Although microbes or animal cells can be visible under the microscope, the individual parts of the tiny cell may be hard to differentiate as the colors under the microscope can appear alike, or the cell appear see-through. Laboratory analysts who specialize in microscopic analysis of cells use staining methods to impart colors to the cell, so they can see the parts clearly. Differential staining refers to the type of staining that allows the analyst to tell different types of the cells apart; it is a general term that encompasses a variety of staining procedures.
When an animal is broken down into its cells, the cells can vary in appearance and in function. Commonly different species have sets of cells that appear individual under the microscope. A common example of the different between species and groups is the way that most bacteria can be split into two groups based on their reaction to a particular sort of stain called the Gram stain. Hans Christian Gram was a Danish microbiologist who first invented the stain in 1844, which is still in common usage as a useful first step of bacterial identification in a laboratory setting.
In differential staining, a sample of a bacterial population is treated with sets of dyes in a process that involves steps like heating and washing the samples, so that the dye gets into all of the cells. The various steps use dyes like crystal violet and fuchsin, along with other substances like alcohol and iodine to help fix the color. Cells that appear pink are identified as Gram negative, whereas blue-colored cells at the end of the process are Gram positive. This color difference helps the microbiologist pinpoint which type of cell wall the species has, which helps to narrow down the possible list of species an unknown sample belongs to. As well as indicating Gram type, the differential staining process makes the shapes and arrangements of the cells more obvious, which also helps in identification.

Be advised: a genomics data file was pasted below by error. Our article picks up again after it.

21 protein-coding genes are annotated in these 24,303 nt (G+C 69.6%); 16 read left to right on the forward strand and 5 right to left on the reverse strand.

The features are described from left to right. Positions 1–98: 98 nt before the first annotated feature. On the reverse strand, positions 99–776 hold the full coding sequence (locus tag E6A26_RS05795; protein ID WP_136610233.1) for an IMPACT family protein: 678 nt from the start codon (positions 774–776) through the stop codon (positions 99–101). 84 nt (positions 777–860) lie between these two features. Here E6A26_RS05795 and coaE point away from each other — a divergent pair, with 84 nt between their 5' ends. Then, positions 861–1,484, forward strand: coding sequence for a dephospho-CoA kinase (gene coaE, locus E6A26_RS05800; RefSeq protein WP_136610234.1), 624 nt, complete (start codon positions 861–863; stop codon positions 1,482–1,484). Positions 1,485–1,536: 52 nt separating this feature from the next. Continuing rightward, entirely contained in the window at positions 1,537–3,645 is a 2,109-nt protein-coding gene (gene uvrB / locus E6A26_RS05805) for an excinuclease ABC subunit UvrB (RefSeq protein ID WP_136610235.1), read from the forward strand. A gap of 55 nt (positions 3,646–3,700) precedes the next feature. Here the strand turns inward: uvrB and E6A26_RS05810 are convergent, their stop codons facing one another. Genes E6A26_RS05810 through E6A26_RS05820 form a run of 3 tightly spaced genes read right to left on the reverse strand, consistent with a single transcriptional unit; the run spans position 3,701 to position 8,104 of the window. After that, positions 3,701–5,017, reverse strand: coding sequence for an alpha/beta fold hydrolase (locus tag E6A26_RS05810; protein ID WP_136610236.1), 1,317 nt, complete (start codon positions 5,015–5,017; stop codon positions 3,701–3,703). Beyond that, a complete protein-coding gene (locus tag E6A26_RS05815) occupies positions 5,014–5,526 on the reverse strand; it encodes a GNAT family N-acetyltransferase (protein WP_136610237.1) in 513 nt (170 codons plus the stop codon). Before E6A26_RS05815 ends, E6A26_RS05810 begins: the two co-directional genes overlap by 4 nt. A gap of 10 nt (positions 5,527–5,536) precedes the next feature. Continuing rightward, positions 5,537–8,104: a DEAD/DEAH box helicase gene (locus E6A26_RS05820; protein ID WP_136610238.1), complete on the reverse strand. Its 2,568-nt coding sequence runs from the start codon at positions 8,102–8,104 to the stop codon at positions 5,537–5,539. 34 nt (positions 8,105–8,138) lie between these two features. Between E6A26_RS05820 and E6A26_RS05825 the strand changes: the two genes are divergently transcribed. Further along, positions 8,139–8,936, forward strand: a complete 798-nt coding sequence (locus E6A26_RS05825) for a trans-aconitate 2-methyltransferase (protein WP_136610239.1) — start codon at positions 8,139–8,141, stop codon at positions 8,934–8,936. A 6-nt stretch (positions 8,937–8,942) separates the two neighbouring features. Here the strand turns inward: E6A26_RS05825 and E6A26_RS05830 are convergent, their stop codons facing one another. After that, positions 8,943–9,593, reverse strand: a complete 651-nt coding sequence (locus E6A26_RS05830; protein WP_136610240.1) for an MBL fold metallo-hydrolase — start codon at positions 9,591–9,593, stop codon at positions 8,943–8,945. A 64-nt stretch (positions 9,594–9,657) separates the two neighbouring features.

Animal cells can also be sorted under the microscope with differential staining. For example, cells that circulate in the blood react differently to certain stains. An example is Wright's stain, which incorporates dyes like eosin and methylene blue, and which can tell a lab analyst which types of blood cells are present in a sample and at what concentration. For example, an eosinophil cell tends to take up a lot of eosin coloration compared to other blood cells. Analysts generally use stain coloration identified through differential staining along with other cell characteristics such as size, shape and internal structures to figure out which cells are in a sample.